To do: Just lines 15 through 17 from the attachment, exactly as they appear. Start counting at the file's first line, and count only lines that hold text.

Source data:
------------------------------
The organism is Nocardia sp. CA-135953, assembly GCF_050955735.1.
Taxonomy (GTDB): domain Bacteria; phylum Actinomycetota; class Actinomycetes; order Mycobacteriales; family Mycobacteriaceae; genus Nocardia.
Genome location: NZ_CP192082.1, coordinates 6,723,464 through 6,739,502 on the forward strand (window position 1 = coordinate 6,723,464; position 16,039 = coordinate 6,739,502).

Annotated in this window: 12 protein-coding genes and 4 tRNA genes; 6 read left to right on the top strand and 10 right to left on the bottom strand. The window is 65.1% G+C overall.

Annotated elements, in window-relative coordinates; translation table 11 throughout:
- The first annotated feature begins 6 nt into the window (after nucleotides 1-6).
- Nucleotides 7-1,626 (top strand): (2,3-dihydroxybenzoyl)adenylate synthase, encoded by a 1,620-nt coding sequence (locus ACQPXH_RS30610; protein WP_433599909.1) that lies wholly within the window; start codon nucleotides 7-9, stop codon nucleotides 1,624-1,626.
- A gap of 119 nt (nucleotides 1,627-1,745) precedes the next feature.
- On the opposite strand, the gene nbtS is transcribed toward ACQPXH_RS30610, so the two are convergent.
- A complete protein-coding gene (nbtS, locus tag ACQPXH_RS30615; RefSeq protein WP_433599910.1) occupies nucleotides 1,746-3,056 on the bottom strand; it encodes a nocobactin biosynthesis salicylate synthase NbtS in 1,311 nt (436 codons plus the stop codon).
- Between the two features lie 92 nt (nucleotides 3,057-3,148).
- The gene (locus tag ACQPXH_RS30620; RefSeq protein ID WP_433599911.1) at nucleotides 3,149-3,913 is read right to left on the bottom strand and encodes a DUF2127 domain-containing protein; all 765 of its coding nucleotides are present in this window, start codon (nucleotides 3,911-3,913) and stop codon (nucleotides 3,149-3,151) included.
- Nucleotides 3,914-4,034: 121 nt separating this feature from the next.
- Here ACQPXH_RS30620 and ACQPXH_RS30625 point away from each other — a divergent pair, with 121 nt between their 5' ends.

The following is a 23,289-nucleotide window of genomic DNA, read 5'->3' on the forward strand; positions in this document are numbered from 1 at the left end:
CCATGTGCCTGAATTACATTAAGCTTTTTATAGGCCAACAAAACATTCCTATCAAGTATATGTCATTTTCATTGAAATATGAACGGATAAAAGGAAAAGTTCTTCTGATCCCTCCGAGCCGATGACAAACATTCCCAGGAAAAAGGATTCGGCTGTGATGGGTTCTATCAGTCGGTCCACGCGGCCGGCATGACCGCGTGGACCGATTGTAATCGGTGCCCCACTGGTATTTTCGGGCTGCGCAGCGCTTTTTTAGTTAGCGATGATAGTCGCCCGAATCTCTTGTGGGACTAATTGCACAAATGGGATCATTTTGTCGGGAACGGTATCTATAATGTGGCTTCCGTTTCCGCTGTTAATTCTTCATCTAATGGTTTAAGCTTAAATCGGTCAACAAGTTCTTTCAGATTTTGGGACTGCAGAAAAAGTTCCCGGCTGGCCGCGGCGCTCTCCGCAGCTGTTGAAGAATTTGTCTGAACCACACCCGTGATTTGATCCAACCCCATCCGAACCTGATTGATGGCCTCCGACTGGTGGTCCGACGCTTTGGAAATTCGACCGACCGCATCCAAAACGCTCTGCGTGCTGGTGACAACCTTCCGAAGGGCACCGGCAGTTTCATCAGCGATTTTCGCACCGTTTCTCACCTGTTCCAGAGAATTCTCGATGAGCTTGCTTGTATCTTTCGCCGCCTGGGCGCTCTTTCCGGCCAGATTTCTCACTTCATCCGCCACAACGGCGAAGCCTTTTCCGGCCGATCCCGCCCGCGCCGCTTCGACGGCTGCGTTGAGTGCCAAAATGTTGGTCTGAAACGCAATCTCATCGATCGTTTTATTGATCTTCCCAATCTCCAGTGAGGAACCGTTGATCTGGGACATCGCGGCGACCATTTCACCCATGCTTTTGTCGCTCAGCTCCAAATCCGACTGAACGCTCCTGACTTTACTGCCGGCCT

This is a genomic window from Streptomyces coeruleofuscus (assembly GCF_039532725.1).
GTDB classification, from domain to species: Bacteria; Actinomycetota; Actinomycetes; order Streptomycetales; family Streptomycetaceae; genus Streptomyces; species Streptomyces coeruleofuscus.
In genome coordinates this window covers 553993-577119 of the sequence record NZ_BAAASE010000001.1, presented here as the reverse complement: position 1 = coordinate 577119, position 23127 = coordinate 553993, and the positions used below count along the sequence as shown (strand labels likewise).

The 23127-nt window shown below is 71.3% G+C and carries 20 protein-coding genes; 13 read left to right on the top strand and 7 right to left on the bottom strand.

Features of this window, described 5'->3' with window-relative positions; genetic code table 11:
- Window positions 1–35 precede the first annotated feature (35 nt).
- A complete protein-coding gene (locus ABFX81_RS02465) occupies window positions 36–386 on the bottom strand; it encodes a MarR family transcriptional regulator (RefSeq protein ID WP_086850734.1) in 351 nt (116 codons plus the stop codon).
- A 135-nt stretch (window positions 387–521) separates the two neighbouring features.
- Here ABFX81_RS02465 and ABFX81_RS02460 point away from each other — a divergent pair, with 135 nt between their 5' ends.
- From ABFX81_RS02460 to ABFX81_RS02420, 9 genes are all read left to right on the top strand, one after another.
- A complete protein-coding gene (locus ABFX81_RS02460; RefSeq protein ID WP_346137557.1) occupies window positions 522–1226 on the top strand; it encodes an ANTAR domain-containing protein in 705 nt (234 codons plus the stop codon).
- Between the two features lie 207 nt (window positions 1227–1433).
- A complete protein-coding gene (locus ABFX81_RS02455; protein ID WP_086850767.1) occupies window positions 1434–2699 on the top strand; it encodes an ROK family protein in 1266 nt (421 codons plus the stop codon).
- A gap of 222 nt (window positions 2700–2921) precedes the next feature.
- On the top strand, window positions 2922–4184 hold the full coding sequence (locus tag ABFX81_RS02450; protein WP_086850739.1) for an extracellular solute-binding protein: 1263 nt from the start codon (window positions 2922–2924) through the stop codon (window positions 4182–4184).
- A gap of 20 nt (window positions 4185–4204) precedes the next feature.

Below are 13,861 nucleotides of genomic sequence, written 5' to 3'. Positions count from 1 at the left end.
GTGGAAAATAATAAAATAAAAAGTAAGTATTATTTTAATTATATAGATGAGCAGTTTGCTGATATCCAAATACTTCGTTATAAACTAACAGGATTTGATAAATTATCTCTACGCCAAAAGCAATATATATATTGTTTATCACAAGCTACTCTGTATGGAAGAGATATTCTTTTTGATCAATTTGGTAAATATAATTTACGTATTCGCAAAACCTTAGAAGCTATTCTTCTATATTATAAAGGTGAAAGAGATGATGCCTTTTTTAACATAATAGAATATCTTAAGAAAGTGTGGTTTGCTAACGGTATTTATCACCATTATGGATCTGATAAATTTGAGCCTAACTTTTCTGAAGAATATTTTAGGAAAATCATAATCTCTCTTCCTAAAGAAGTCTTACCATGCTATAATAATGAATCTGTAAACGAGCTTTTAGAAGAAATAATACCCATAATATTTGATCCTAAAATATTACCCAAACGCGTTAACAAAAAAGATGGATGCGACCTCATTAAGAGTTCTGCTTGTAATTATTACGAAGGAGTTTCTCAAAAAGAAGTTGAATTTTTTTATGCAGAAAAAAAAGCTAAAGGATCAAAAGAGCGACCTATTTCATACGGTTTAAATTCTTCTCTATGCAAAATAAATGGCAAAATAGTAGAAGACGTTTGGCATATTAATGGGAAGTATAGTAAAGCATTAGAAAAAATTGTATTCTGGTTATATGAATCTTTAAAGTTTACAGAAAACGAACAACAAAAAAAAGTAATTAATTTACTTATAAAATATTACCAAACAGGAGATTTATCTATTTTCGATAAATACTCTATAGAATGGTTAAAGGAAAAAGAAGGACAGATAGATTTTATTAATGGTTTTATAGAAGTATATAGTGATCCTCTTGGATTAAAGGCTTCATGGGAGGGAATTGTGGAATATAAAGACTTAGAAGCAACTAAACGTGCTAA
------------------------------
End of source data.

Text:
The following is a 23,289-nucleotide window of genomic DNA, read 5'->3' on the forward strand; positions in this document are numbered from 1 at the left end:
CCATGTGCCTGAATTACATTAAGCTTTTTATAGGCCAACAAAACATTCCTATCAAGTATATGTCATTTTCATTGAAATATGAACGGATAAAAGGAAAAGTTCTTCTGATCCCTCCGAGCCGATGACAAACATTCCCAGGAAAAAGGATTCGGCTGTGATGGGTTCTATCAGTCGGTCCACGCGGCCGGCATGACCGCGTGGACCGATTGTAATCGGTGCCCCACTGGTATTTTCGGGCTGCGCAGCGCTTTTTTAGTTAGCGATGATAGTCGCCCGAATCTCTTGTGGGACTAATTGCACAAATGGGATCATTTTGTCGGGAACGGTATCTATAATGTGGCTTCCGTTTCCGCTGTTAATTCTTCATCTAATGGTTTAAGCTTAAATCGGTCAACAAGTTCTTTCAGATTTTGGGACTGCAGAAAAAGTTCCCGGCTGGCCGCGGCGCTCTCCGCAGCTGTTGAAGAATTTGTCTGAACCACACCCGTGATTTGATCCAACCCCATCCGAACCTGATTGATGGCCTCCGACTGGTGGTCCGACGCTTTGGAAATTCGACCGACCGCATCCAAAACGCTCTGCGTGCTGGTGACAACCTTCCGAAGGGCACCGGCAGTTTCATCAGCGATTTTCGCACCGTTTCTCACCTGTTCCAGAGAATTCTCGATGAGCTTGCTTGTATCTTTCGCCGCCTGGGCGCTCTTTCCGGCCAGATTTCTCACTTCATCCGCCACAACGGCGAAGCCTTTTCCGGCCGATCCCGCCCGCGCCGCTTCGACGGCTGCGTTGAGTGCCAAAATGTTGGTCTGAAACGCAATCTCATCGATCGTTTTATTGATCTTCCCAATCTCCAGTGAGGAACCGTTGATCTGGGACATCGCGGCGACCATTTCACCCATGCTTTTGTCGCTCAGCTCCAAATCCGACTGAACGCTCCTGACTTTACTGCCGGCCT

This is a genomic window from Streptomyces coeruleofuscus (assembly GCF_039532725.1).